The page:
mended Duderstadt's accomplishments
in the building projects at the Univer-
sity, but said he had limited interaction
with faculty memnbers.
"I saw no evidence of it," he said. "I
never felt I really had any contact with
him."
Although many faculty members
share Collier's sentiments, Moore said,
"We welcome him and wish him well in
his return to the faculty."
- Daily Staff Reporter Amy Klein
contributed to this report.

dential searches. That bill, however,
now is stalled in committee in the House.
Heath Meriwether, executive editor
of the Free Press, said the newspaper is
committed to making sure the search
for the next president is open.
"It's a publicly funded university,
and the selection of the president is
something that needs to be surrounded
by credibility," Meriwether said. "When
we finally got the records, we did a
quite extensive story. The feedback I
got from Walt (Harrison) and others
was that they thought the Free Press
handled it quite responsibly."
In March 1994, the regents agreed to
turn over their papers from the search to
the newspapers, after losing an appeal
to the Michigan Supreme Court.
If the University refuses to abide by
the ruling, Meriweather said, "It would
be unfortunate, and we would review
our options, but the most probable op-
tion would be that we'd probably pur-
sue it in the courts."
The publisher of The Ann Arbor
News, David Wierman, said it is impor-
tant for the regents to conduct an open
search because the selection has a wide
impact on the community.
"I would certainly hope we don't
have to do anything besides report on
an open process," Wierman said. "I
believe it's important the University
follows not only the letter of the law,
but also the spirit."
State Sen. Alma Wheeler Smith (D-
South Lyon) said she wants the process
to be as open as the law requires. "I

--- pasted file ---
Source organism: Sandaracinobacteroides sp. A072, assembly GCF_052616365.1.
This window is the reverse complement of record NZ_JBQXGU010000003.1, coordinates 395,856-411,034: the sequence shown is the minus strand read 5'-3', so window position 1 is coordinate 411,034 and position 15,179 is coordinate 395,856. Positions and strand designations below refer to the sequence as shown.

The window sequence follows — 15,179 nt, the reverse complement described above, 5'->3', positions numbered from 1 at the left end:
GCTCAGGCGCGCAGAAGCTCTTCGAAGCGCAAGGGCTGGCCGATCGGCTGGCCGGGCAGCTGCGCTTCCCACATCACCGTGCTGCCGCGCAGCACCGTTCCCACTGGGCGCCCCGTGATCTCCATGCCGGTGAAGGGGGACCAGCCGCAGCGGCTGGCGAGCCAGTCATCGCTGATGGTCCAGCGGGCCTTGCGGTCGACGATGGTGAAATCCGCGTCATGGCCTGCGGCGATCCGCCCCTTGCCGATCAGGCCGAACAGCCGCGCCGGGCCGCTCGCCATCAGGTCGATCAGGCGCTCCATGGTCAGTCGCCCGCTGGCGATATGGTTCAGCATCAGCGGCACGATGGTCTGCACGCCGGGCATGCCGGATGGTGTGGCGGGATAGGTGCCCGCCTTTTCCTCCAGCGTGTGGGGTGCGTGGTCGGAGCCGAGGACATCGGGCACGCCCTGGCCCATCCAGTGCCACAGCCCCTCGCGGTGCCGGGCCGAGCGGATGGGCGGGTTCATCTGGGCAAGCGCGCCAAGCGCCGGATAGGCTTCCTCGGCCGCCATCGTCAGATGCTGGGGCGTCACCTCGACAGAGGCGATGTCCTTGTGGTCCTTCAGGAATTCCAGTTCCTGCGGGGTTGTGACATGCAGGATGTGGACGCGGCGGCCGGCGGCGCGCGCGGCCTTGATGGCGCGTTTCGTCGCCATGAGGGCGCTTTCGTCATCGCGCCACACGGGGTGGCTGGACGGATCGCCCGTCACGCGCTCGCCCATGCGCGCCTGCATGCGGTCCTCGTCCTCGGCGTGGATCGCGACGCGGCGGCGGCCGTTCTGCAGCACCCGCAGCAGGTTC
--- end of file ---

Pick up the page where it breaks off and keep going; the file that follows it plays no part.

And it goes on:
think anyone who wants to work for a
public institution should be willing to
submit to public scrutiny," she said.

A graduating
student protests
the University
Board of Regents'
closed search for
President James
J. Duderstadt. The
Michigan
Supreme Court
later found the
regents had
violated the
state's Open
Meetings Act.
FILE PHOTO

Regent prep for Another search

Timetable, risk of
lawsuits crucial
concerns for board
By Amy Klein
Daily Staff Reporter
After the whirl of lawsuits and
secrecy th at surroun ded the
University's last presidential search
in 1987. the Board otf Regent s is"
again faced with the task of finding a
new president.
"What you've got to look for is
someone (who) has the experience to
run a huge university. That can be a
big problem," said Paul Brown, a
former regent who chaired the last
search committee.
"You need someone the board
and Legislature, as well as the fac-
ulty and alumni, can work with,"

he said.
Regent Deane Baker (R-Ann Ar-
bor) said that while the regents have
not discussed their upcoming actions
yet, he expects that usual procedures
will be followed.
Baker said that, under usual proce-
dures, the regents convene and form
a search committee consisting of all
the members of the board. A series of
sub-groups, including faculty, stu-
dents and alumni, would also meet to
help establish criteria for the search
committee.
An exploratory period would fol-
low, when the committee would ad-